This is a good point, and supports alas's psychological analysis pretty well.Bremguy wrote: ↑Thu Apr 19, 2018 5:54 pmOwnership .. In the Church .. Forget it.
Try to get any sort of picture put up on a wall. No dice.
Try to get any sort of plant in a flower bed, forget it. No dice.
You can't do anything to a church building to make it feel like it is yours. Absolutely nothing.
I was once required by a rental agreement to keep a house's back yard tidy. Out of duty, I did the minimum necessary, and often less than that.
That changed when I decided to paint the shed like a New England barn. I loved the striking effect of white trim against burning bush, and it felt a little like it was mine even though it wasn't. The next thing I did in the yard was mulch the plot next to the shed and plant purple columbines. I planted a lilac bush and a strawberry patch on the other side. As my changes slowly creeped across the yard, it felt increasingly like mine, I increasingly loved the yard, and eventually I was keeping up the whole thing without it feeling like an imposition. It was gorgeous when we moved out.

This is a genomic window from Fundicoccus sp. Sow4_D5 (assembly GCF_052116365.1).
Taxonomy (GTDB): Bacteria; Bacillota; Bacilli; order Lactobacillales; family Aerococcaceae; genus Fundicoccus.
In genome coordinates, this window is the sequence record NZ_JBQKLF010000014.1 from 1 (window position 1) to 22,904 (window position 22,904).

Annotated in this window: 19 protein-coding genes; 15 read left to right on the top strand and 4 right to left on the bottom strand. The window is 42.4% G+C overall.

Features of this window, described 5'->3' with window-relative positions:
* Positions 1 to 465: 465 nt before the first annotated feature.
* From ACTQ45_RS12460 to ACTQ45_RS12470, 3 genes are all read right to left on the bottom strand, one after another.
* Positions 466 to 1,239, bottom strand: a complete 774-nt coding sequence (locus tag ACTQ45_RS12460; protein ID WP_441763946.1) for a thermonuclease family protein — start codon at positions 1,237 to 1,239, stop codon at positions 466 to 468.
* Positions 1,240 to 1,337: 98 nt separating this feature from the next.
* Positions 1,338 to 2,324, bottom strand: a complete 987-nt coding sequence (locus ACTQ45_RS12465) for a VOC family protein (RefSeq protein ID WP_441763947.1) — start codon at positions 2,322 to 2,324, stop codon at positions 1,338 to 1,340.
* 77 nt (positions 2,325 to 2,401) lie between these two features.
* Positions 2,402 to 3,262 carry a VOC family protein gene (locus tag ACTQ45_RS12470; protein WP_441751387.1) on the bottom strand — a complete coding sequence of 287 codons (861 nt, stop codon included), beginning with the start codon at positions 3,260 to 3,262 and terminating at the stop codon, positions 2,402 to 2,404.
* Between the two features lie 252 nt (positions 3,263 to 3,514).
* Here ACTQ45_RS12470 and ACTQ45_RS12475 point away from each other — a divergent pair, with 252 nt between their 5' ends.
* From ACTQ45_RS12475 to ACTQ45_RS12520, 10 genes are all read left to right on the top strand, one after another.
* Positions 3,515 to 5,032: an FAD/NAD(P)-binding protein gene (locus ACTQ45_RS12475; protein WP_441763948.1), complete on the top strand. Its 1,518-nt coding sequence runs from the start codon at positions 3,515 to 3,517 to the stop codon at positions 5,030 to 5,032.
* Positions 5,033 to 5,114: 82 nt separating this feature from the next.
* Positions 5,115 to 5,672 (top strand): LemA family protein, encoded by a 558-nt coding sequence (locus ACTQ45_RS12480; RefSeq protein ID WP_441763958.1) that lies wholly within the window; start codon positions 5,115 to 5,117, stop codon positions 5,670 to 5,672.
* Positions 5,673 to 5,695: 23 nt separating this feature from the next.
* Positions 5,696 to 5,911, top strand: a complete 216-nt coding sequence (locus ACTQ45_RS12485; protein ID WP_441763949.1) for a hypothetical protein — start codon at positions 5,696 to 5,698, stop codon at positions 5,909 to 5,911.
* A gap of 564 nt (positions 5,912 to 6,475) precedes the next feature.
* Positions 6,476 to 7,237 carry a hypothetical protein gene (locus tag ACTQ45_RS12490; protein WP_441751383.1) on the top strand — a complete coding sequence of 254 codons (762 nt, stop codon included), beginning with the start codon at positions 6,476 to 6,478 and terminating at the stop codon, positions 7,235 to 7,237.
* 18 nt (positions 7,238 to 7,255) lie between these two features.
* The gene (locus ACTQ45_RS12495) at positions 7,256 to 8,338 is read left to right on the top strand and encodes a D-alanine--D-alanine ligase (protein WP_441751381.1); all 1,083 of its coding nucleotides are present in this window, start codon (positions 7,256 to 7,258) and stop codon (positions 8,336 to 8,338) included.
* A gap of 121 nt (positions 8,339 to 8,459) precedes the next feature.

I don't think just maintaining somebody else's stuff will ever make me love it.
I do clean, though, because it gives me an opportunity to talk to the bishop (his family is assigned the same week) and because like RubinHighlander, I want to show that I'm not lazy.